Copyright, Computer Software and the New Protectionism
Dennis S. Karjala
Arizona State University College of Law
Jurimetrics, Vol. 28, No. 33, 1987
This article begins by exploring the nature of software as an area of technology similar to others except for the ease of its copying and distribution. Next, the traditional copyright protection available for technology is reviewed. Such traditional protection is either nonexistent or severely limited in scope, for fundamental reasons of social policy. The policy justification for affording software an increased level of protection over traditional technologies is piracy prevention, and increased software protection should be no greater than necessary to satisfy the policy goal.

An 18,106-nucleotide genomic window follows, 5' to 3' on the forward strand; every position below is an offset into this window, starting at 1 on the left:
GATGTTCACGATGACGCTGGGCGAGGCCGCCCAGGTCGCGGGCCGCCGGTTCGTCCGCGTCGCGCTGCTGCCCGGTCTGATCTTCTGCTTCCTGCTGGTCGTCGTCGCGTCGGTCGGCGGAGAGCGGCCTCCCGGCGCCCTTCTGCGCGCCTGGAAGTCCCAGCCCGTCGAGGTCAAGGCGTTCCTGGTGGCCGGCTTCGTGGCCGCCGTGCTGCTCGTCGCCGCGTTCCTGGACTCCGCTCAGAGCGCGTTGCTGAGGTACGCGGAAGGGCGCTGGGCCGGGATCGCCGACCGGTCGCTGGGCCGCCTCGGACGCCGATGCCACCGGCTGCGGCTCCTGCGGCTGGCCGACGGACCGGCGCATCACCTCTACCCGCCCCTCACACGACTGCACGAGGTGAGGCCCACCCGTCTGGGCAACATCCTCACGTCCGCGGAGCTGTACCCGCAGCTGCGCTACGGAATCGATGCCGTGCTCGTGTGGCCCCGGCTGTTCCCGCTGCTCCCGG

The article then analyzes the software cases and commentary in light of the antipiracy policy goal. The trend in the cases and much of the commentary is to protect software well beyond the level necessary to satisfy that goal, without offering a policy basis for extending protection so far. The nature of software requires that statutory interpretation and judicial citation be effected with careful reference to policy goals, as superficial application of traditional copyright analysis leads to results conflicting with optimal social policy.
Number of Pages in PDF File: 64
Keywords: Copyright, Software, AntipiracyAccepted Paper Series
Date posted: May 28, 2009
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